When US researchers from Tufts University School of Medicine and the New England Medical Centre examined safety reporting in 192 drug trials last year, they found drug safety problems were massively under-reported. The severity of side-effects was only adequately explained in 39% of the reports and toxicity problems in only 29%.

Last year the editors of 11 of the world's top medical journals raised the alarm, saying that drug companies' commercial interests were skewing drug trial results. In a BBC interview, Dr Richard Horton, editor of The Lancet, said 90% of the research they receive for publication contains exaggerations of drug benefits, manipulation of the facts or suppression of important evidence relating to side-effects.

It's clear that better regulation and reporting is needed, and quickly. A conference in Sweden last year brought together international specialists calling for patients to be included in reporting adverse reactions - a system that exists in the US. Campaigners believe that patient reporting can reveal drug problems more quickly and highlight issues overlooked by doctors. They also think UK patients should be made aware that they're taking a black triangle drug. The MCA is currently considering the feasibility of patient reporting.

How you can protect yourself

  • Question your doctor. Ask about adverse effects, tell him about any other drugs you're taking and ask about possible interactions. If you need more information, do your own research. You can find the manufacturer's information in the ABPI Medicines Compendium (available in libraries) or at www.emc.vhn.net.

  • Ask if the medication is a new 'black triangle' drug. If so, weigh up the risks and benefits on the basis of the facts available. If you have cancer a promising new drug may be worth the risk, if it's something less serious you may prefer a tried and tested medication.

  • Read the Patient Information Leaflet (PIL) and keep it for as long as you take the medication. Under European law every medicine pack should contain a PIL with clear information about how to take the drug and any potential interactions and side-effects. Unfortunately, some PILs are badly written and confusing and the UK practice of splitting drug packs means that some people won't even get a PIL. If you don't get one, or don't understand it, ask your pharmacist for advice.

  • Follow the instructions precisely - they're there for a good reason.

  • Avoid alcohol with medication as it can change the way enzymes in the liver metabolise the drug and increase the risk of side-effects as well as having an effect on the drug's efficiency.

  • Avoid mixing herbal remedies and prescription drugs. Herbs can affect the way drugs work in the body, and with one in five people now taking some kind of herbal medicine, it's vital to be alert to the risks. St John's wort, for example, has been linked with interactions with immunosuppressant drugs, antiepileptics, HIV medication and some oral contraceptives and it's now believed that feverfew, garlic and gingko may also interact with anti-coagulant drugs.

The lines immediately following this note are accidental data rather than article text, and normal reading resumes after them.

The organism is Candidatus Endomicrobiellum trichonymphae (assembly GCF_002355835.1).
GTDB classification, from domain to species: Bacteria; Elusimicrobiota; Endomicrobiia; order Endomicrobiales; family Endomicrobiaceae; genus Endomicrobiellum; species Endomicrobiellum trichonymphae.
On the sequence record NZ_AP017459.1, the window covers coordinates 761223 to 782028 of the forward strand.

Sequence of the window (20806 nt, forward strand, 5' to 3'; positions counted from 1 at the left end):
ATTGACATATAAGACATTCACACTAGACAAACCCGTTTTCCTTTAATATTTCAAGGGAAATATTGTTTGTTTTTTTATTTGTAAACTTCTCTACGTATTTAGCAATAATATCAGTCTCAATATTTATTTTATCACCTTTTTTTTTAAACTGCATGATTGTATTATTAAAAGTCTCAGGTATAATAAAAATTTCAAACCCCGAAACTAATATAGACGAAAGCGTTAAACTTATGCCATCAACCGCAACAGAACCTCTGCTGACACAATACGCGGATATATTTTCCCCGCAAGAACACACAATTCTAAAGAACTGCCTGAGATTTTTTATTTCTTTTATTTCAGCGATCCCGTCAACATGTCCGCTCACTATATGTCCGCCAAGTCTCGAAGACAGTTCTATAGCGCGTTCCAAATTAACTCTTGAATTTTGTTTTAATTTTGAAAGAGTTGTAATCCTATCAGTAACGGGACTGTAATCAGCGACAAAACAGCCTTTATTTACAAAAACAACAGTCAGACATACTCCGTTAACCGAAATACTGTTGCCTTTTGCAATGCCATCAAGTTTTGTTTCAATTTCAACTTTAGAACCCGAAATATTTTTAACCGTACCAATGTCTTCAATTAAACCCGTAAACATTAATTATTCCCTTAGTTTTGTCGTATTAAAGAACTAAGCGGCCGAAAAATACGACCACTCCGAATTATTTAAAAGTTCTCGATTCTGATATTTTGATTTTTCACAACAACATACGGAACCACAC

'We don't know how big the problem is - more research is needed,' says Professor Edvard Ernst, director of Exeter University's department of Complementary Medicine. Inform your doctor and herbalist about anything you're taking and ask about interaction. The Desktop Guide To Complementary And Alternative Medicine (Harcourt, 24.99*) for GPs and consumers gives information on known and suspected herbal/medicine interactions.

• Never stop taking a medicine without consulting your doctor. If you develop any side-effects, see your GP immediately for advice

• Last year editors of 11 of the world's top medical journals raised the alarm, saying that drug companies' commercial interests were skewing drug trial results

• Of all hospital admissions, 3-6% are due to drug reactions, so monitoring side-effects is vital

'Nobody warned me and now it's too late for my children'

When Rheane O'Neill wanted to become pregnant, she asked her GP's advice about sodium valproate, the drug she took to control her epilepsy. 'He referred me to my neurologist who warned of the risks of neural tube defects, hydrocephalus and cleft palate,' she says. 'By then I'd accidentally become pregnant. It was only when Conor was born that different problems emerged. He has multiple heart defects - he had open heart surgery at 16 months and now, at four, needs further surgery. He also has developmental delays.' Rheane had no idea the drugs might be responsible until a year ago when Ciaran, her second child, was 18 months old. 'He was born with only four toes on one foot and didn't thrive - at six months he weighed only 6lb 9oz. When we moved and saw a new paediatrician he said that both boys have the classic facial features of fetal valproate syndrome - button nose, wideset eyes and a thin top lip.'

Three paediatricians and a neurologist have told Rheane they believe her children's problems are caused by valproate. 'It's too late for my children, she says, 'but I want to make sure that other women are warned.'

The MCA says that despite published surveys reporting malformations in children born to women with epilepsy, it's difficult to determine whether the epilepsy or anticonvulsants such as sodium, valproate are responsible. It adds that, on available evidence, 'a causal association of developmental delay following exposure to sodium valproate in the womb is not established'.

Untreated epilepsy during pregnancy carries serious risks, and preconception counselling is essential to make women aware of the risks of medication and to find the safest treatment - the manufacturer's leaflet for sodium valproate says it should only be taken by pregnant women 'in severe cases or those resistant to other treatment'. But some women with epilepsy are still not being warned - a 1999 British Epilepsy Association (BEA) survey of 6000 women found that a third of those with children claimed to have received no advice at all during pregnancy.

APRIL (support and information for people with psychiatric reactions to medicines), PO Box 2082, Woodford Green, Essex IG8 0GS; www.april.org.uk; email info@april.org.uk. BEA helpline 0808 800 5050. Fetal Anti-Convulsant Syndrome Association 01975 571340.

Text Anne Montague; Photographs Tony Hutchings; *GH readers can buy this bok by calling the GH order line on 020 7440 2475